9 1955 Porsche 550: $5,335,000

1955 Porsche 550 RS Spyder
Massimo Campanari / Shutterstock

Front end shot of the 1955 Porsche 550 RS Spyder

The 1955 Porsche 550 which had sold for $5,335,000 at a Gooding & Company Auction, was one of 90 race cars built between 1953 and 1956. If that does not make it unique enough to bring a healthy price at auction, the fact that it is completely unrestored and beautifully preserved by the three owners that have called it their own might.

If that does not do it for you, maybe the idea of one of those owners being the one and only Jerry Seinfeld should. The engine found in this car is a naturally aspirated 1.5-liter flat-four that only produced about 108 horses and 89 pound-feet of torque, but it was enough to win races such as the one at the Nurburgring Eifel Race in 1958.

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8 1960 Porsche RS60: $5,400,000

A racing 1960 Porsche RS60

Front and side view of a 1960 Porsche RS60

Auctioneers at Gooding & Company expected the 1960 Porsche RS60 to bring a pretty penny when it came up on the auction block for many reasons, starting with the fact that it was the only race caliper ’60 Porsche privately owned. The listing claims the car was “the ultimate development of Porsche’s four-cam Spyder.” The 1.5-liter flat-four engine produced up to 170 horsepower and led the way through many races with icons such as Bob Holbert, Dan Gurney, Phil Hill, and Stirling Moss. The 1960 Porsche RS60 sold for $5,400,000, which fell short of the $7 million it was expected to pull.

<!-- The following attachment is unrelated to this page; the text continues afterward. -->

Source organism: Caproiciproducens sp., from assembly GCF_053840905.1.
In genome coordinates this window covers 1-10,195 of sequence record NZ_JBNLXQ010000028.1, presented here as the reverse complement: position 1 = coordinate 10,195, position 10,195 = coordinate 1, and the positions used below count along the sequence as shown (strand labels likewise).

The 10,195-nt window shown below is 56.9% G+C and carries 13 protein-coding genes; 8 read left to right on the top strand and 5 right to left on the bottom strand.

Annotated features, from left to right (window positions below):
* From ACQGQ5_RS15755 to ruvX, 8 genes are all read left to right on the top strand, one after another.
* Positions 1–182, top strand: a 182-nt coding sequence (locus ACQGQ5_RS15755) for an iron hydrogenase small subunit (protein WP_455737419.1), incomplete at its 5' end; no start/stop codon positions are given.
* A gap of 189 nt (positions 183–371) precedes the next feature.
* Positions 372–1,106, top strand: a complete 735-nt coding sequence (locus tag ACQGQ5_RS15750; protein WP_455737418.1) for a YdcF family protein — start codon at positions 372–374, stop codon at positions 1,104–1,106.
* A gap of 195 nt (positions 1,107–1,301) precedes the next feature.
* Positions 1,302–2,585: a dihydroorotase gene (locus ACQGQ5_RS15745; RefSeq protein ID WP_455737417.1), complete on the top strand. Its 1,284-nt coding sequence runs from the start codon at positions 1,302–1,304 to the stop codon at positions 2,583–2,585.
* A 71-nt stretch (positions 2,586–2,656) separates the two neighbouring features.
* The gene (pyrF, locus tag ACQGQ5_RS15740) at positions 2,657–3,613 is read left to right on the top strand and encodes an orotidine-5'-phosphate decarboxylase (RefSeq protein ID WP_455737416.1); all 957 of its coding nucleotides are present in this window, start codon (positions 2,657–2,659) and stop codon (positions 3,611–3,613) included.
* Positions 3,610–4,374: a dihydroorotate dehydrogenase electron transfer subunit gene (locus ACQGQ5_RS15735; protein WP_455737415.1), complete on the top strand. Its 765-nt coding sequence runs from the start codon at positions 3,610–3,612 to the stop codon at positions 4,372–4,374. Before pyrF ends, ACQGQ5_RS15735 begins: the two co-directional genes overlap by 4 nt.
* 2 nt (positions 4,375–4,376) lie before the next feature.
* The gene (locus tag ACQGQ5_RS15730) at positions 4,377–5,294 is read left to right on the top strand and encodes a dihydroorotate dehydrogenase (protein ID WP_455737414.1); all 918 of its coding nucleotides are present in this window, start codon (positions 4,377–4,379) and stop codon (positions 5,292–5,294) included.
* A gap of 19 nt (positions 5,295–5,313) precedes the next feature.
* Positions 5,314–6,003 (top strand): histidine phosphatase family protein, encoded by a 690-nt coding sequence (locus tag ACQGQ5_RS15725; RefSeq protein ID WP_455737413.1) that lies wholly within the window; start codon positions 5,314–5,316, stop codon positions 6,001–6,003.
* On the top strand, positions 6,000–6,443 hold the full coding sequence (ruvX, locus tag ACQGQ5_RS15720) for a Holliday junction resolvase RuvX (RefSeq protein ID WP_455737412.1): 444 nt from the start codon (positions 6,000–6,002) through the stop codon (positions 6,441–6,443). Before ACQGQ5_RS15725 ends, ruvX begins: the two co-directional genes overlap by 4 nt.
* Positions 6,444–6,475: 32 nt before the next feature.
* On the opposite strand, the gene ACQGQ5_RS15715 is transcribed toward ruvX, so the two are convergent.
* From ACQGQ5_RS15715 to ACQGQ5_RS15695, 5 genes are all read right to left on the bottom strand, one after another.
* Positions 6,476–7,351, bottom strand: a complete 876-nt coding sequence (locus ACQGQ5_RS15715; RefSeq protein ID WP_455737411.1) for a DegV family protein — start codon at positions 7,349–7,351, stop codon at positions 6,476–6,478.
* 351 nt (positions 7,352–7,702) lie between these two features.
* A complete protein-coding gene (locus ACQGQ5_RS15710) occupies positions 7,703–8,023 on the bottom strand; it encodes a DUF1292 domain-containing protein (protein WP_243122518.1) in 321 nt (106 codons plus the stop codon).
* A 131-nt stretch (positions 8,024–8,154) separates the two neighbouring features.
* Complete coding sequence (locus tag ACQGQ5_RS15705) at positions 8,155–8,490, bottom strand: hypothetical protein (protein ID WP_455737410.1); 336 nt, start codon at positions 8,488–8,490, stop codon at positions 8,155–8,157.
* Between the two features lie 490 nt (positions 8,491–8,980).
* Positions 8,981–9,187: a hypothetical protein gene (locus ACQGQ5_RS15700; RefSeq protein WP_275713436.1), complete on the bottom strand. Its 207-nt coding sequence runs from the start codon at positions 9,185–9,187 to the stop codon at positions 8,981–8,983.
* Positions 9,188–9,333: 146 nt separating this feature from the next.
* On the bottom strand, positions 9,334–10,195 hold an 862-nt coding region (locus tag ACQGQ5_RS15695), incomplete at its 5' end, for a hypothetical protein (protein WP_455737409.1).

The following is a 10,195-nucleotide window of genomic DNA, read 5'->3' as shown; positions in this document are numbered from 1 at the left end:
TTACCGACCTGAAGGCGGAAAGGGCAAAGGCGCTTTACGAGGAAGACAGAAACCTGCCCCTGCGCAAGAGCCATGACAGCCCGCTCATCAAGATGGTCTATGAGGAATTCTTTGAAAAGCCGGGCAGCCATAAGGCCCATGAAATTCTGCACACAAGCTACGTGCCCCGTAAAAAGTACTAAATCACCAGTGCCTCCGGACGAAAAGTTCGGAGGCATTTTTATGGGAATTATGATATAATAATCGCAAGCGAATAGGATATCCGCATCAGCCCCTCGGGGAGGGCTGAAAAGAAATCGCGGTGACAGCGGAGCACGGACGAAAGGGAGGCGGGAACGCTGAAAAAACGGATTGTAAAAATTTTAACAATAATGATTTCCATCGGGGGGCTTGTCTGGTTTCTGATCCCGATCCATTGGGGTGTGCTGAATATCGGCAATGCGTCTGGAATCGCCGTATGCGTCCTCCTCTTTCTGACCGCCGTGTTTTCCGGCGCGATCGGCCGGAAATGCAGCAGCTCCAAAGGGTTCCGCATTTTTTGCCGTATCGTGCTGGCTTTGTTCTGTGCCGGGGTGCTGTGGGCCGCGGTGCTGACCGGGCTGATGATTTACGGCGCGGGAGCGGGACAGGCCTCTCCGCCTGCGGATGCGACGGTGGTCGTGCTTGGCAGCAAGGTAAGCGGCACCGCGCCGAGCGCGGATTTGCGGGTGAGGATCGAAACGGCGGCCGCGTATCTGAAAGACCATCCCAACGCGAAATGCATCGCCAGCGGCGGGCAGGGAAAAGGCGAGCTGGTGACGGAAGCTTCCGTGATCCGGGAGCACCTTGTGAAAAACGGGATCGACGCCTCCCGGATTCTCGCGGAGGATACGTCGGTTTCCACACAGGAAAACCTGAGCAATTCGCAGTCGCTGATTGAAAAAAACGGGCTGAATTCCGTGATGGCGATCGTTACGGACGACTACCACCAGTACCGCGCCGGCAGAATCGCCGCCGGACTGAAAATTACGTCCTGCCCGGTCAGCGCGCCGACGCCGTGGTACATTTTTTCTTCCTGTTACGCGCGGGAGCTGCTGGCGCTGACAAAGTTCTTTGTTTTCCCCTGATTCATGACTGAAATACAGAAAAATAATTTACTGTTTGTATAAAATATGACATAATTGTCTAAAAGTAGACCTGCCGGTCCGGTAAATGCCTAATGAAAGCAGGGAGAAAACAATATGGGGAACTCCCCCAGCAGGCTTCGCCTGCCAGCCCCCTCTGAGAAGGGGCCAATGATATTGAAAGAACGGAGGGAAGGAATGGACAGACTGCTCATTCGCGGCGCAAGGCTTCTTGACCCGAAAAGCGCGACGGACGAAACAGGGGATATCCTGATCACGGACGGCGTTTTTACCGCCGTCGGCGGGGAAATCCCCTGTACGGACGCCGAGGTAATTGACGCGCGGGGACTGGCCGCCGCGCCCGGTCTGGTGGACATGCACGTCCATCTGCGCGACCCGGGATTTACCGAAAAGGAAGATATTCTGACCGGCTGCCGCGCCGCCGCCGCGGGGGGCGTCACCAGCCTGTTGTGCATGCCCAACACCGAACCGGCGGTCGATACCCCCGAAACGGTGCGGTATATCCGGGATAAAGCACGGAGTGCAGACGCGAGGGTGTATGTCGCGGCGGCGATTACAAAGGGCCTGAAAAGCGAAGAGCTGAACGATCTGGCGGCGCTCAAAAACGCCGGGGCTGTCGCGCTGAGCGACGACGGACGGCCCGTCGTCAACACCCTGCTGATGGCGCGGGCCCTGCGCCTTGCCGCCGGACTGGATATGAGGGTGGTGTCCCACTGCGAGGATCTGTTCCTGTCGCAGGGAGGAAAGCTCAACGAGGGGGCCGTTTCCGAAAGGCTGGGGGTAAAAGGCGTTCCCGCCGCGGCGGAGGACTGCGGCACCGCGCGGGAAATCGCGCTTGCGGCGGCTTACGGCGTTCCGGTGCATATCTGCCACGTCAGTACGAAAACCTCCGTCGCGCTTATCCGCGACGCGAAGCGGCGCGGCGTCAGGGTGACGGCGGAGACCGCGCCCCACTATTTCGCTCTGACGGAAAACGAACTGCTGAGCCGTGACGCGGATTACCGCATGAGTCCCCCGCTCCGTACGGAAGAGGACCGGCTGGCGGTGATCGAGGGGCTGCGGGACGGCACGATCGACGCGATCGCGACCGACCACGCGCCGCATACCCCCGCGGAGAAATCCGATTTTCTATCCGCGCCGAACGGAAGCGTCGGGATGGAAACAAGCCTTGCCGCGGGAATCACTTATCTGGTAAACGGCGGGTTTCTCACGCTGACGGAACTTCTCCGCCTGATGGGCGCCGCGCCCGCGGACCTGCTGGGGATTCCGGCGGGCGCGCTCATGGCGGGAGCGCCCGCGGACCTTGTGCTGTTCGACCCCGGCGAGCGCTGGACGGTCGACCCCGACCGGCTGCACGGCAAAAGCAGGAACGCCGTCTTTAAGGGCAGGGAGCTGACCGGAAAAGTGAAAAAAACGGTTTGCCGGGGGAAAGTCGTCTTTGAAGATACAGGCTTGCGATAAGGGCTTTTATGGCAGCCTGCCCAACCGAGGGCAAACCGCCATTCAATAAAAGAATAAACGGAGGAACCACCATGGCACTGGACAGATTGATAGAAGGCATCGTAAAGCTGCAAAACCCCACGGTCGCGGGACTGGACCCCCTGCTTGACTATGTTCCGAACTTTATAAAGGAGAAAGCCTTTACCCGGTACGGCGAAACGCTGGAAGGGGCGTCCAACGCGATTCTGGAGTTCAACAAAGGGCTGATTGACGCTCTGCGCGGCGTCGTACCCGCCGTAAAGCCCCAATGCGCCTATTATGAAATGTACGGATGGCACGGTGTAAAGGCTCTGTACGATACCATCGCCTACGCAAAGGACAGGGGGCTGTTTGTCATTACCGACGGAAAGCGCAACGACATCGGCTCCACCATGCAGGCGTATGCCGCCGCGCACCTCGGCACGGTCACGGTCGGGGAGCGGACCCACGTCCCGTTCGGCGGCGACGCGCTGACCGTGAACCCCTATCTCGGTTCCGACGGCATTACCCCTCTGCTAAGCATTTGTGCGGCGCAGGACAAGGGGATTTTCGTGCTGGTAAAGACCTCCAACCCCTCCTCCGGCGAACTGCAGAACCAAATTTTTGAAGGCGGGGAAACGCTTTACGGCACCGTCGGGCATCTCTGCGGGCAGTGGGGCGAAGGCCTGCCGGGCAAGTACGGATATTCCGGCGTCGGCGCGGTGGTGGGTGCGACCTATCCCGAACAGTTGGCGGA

7 2007 Porsche RS Spyder EVO: $5,615,000

A parked 2007 Porsche RS Spyder EVO
Gooding & Company

Front and side view of a 2007 Porsche RS Spyder EVO

Prototype racers are not usually models that come up on the auction block very often, but when they do, you can bet they will bring a decent amount. This can be seen by this 2007 Porsche RS Spyder EVO that Gooding & Company sold in 2022 for $5,615,000. This four-time class winner and two-time race winner was built for the 2007/2008 ALMS season and was one of only 17 cars built. Since it was an EVO, it is even rarer than that, which is why it was a little disappointing to the auctioneers when the car went for less than $8,000,000, but maybe next time they will get a bigger commission.

6 1998 Porsche 911 GT1 Strassenversion: $5,665,000

1998 Porsche 911 GT1 Strassenversion

Front three-quarters shot of a silver 1998 Porsche 911 GT1 Strassenversion with a black backdrop